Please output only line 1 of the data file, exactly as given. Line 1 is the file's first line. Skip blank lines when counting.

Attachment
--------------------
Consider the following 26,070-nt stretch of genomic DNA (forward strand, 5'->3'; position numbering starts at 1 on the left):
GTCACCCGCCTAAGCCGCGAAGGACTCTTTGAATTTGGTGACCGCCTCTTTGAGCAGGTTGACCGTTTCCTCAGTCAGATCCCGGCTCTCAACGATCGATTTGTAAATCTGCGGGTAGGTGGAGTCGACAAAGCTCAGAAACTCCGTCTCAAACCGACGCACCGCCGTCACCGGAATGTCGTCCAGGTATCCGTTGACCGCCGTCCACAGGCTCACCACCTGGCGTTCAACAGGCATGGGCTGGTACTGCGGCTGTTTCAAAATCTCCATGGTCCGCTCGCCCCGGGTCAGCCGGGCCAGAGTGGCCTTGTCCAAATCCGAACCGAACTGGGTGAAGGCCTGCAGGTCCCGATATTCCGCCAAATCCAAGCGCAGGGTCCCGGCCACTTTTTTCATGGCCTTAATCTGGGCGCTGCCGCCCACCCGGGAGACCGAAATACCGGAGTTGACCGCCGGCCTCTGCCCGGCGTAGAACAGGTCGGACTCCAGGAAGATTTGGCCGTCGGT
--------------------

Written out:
Consider the following 26,070-nt stretch of genomic DNA (forward strand, 5'->3'; position numbering starts at 1 on the left):